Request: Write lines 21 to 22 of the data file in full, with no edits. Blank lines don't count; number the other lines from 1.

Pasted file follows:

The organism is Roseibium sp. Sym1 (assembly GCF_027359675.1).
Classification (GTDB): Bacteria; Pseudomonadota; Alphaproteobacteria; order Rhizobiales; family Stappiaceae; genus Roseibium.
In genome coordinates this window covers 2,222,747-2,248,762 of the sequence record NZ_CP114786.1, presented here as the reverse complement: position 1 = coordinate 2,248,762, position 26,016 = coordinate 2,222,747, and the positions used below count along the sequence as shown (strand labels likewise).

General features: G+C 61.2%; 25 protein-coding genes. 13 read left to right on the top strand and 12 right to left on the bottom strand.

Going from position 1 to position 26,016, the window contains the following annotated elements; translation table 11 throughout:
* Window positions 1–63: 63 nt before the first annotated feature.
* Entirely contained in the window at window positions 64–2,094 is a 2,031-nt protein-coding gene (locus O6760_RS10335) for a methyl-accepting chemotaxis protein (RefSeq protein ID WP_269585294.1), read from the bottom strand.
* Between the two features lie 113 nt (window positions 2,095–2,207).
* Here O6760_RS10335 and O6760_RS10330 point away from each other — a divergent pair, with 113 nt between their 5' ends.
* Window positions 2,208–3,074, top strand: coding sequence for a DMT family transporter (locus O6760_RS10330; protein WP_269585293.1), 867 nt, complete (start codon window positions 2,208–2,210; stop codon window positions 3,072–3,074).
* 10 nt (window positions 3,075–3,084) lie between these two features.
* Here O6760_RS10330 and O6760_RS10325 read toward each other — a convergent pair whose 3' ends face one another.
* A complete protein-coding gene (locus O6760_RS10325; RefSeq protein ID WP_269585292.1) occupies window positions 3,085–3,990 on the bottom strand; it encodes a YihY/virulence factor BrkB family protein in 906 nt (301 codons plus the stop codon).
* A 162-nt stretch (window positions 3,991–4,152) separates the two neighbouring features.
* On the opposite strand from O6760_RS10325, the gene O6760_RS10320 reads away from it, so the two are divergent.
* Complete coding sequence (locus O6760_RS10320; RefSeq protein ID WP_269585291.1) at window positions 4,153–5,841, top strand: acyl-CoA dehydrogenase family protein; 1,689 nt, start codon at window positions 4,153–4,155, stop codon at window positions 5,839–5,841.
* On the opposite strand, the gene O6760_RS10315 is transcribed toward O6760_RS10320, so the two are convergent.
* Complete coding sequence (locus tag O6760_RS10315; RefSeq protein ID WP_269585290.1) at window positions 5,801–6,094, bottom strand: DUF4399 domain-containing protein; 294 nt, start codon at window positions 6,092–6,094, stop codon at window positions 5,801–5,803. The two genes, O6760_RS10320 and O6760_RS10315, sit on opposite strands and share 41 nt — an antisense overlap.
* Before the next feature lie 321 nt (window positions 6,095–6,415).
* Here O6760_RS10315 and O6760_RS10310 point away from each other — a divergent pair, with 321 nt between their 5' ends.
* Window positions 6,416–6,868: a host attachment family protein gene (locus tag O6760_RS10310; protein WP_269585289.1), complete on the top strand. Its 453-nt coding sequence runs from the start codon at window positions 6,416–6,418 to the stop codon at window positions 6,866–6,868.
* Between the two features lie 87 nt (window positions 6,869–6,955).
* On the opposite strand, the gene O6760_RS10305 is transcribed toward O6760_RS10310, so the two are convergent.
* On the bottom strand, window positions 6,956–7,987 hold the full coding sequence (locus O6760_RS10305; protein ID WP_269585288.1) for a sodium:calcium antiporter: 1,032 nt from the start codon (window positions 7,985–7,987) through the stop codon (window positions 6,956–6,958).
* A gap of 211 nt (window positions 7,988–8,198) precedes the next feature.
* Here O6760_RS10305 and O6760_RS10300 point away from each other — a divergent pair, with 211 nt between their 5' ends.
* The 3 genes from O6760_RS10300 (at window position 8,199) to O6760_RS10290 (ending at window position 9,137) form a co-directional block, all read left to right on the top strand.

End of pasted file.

* Window positions 6,416–6,868: a host attachment family protein gene (locus tag O6760_RS10310; protein WP_269585289.1), complete on the top strand. Its 453-nt coding sequence runs from the start codon at window positions 6,416–6,418 to the stop codon at window positions 6,866–6,868.
* Between the two features lie 87 nt (window positions 6,869–6,955).